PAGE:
After the first launch, we gradually transitioned from updating the page multiple times a day to once (or sometimes twice) a day. Apart from giving us a first-mover advantage, prioritising usefulness paid us back in multiple ways:
Getting the right data quicker
When we first launched TravelSafe, there were multiple gaps in the information available. Safety guidelines were available for only some of the airlines, airports, and states.
By setting up a basic website, we could specifically articulate what data we needed to make TravelSafe more useful. Instead of asking the content team “we need to know the quarantine rules for Maharashtra”, we could say “we need to know how many days of quarantine are required, who needs to undergo quarantine, and which documents are needed to travel to Maharashtra”. This helped the content team in collecting the right data faster.
Building better relationships in the market
By having a useful product in place, we could convince our suppliers to share relevant information with their audience through TravelSafe. Besides, the advantage of being first helped us in building partnerships with some of the key players in the market (stay tuned for an update on this).
Integrating TravelSafe into the booking flow
A key intervention, as part of these larger set of tools for navigating uncertainty, was to give users access to relevant and contextual information while booking a flight. By having a useful product in place, we could introduce this information at different points within our flight booking flow. This would help users make better, more informed choices without leaving the flights booking flow. Here’s what we did.
Setting up a base for our UAE market
A few weeks after flights resumed in India, UAE would also open its skies. Launching quicker in India gave us a base to build on and helped us use our learnings to move faster for TravelSafe UAE.
3. Building accuracy over multiple iterations
While it’s good to start with a flat UI structure to launch fast, as more granular information becomes available, simple structures don’t allow for handling nuances well. A more robust structure is needed in such a case to build accuracy. Without improving the structure, the design itself becomes a hurdle in sharing the right information.
For example, plain text works well when there is little information to convey but when there are multiple points to compare across multiple items, it fails. A table works much better in such a case. Let’s look at such examples of evolution from TravelSafe.
Solving for clear-intent users
When we started working on TravelSafe, there wasn’t a lot of information available on airports, states, etc. There was a generic safety guideline that applied to most states. Specific information was available only for some of the states. This was not ideal. For anyone using TravelSafe, it was much more likely that they were searching for information on a specific route. But this was all we had to work with.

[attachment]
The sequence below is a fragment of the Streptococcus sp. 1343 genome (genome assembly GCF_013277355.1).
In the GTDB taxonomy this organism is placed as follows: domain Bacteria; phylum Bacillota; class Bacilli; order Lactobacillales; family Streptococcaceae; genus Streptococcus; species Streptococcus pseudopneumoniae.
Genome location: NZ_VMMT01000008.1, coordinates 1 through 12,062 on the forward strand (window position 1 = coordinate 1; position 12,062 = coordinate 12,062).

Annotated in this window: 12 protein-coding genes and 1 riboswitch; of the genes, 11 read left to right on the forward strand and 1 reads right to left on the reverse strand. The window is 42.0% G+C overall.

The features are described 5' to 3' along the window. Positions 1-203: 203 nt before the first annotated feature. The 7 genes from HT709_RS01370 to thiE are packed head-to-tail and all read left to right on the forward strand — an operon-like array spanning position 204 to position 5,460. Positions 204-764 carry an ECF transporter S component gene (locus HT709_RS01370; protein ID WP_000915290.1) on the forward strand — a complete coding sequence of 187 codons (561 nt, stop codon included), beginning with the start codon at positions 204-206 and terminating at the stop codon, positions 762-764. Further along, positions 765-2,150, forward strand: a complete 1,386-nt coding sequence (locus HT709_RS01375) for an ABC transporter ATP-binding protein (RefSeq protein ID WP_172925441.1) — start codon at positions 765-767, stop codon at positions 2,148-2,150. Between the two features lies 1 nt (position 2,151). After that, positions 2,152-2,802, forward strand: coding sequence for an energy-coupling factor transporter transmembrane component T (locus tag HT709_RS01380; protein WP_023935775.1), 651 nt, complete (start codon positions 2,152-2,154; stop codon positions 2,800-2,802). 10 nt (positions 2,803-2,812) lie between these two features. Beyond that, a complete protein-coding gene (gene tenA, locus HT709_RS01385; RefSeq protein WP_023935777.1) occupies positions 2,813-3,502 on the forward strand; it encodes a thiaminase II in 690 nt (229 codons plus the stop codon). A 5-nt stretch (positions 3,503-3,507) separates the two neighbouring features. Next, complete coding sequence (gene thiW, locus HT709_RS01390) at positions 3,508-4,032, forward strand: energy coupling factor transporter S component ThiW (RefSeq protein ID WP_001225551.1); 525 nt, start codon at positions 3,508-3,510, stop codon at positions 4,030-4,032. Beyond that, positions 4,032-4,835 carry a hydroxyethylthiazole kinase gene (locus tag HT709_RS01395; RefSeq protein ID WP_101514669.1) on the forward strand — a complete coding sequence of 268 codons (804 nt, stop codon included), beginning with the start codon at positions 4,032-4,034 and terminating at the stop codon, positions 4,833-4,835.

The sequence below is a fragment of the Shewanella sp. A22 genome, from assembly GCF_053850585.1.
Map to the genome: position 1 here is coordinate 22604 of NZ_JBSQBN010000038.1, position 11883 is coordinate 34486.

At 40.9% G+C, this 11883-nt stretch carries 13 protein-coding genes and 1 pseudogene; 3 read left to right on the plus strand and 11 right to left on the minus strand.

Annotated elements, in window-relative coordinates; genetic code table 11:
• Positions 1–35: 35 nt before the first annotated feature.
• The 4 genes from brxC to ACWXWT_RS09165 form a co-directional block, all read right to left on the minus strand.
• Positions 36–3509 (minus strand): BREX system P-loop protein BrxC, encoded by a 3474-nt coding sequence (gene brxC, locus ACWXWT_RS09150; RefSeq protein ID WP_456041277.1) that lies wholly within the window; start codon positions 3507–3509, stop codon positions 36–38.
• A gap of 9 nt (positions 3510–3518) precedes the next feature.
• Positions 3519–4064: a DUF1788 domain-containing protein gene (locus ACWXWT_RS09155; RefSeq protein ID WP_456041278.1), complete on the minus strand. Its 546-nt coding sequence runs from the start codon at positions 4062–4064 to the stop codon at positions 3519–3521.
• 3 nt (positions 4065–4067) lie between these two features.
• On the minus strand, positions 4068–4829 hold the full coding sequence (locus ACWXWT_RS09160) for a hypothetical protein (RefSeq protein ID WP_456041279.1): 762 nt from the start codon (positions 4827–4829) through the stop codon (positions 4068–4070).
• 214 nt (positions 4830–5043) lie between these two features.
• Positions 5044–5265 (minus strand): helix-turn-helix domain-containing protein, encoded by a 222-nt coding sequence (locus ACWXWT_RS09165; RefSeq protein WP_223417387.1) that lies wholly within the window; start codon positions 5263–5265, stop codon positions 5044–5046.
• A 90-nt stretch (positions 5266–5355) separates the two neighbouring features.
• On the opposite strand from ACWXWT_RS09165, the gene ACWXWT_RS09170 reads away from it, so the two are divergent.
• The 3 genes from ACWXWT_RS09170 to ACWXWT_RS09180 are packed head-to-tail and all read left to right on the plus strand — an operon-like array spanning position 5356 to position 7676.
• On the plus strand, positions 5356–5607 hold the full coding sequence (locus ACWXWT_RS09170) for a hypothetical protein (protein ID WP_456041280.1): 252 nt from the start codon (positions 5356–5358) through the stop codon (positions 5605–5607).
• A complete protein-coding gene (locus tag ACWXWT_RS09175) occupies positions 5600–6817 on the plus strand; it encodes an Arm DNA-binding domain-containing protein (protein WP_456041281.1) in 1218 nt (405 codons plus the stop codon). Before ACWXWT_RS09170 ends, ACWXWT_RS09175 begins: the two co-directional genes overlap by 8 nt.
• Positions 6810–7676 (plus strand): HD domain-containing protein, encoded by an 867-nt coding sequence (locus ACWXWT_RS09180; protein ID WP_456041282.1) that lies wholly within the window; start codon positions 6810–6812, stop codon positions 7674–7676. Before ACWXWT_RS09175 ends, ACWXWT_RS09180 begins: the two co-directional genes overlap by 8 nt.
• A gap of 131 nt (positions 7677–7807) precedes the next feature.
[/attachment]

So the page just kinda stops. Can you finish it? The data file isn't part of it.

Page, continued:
As time passed, more states put out their safety/quarantine rules. We now had the power to contextualize the information for each route. Thus, we evolved TravelSafe from a generic “tell-me-everything” page to a “what’s in it for me” tool — a route-level search tool where customers could enter their route and get the information only for that route.
State-wise quarantine rules
In the beginning, when state governments published their quarantine rules, there was chaos everywhere. Some states mandated institutional quarantine while others were OK with home quarantine. Some states had special conditions for business travellers while others didn’t. Besides, this information was changing rapidly. In such a case, only a text-based approach could handle such an unlimited variation. Besides, plain-text was the easiest to update frequently. Although paragraphs of text were not as easy to skim through, putting the information out was more important.
As time passed, patterns started emerging. Where home quarantine was the norm and was expected everywhere, institutional quarantine was implemented only in specific states and only for specific types of passengers. There was a strong aversion towards institutional quarantine because of all the inconvenience it brought by keeping people away from their homes. Customers were more interested in whether they would have to undergo the trouble of an institutional quarantine.
So, with this clarity, we were able to make the information more structured in a table-format that centred on institutional quarantine. Besides, providing “expand to read more” functionality helped us preserve the finer details of each state.
According to the bare minimum assumption we had made, airlines would try to compete with each other. Thus we went ahead with a table structure because it would allow us to put all the airlines together for comparison on similar parameters.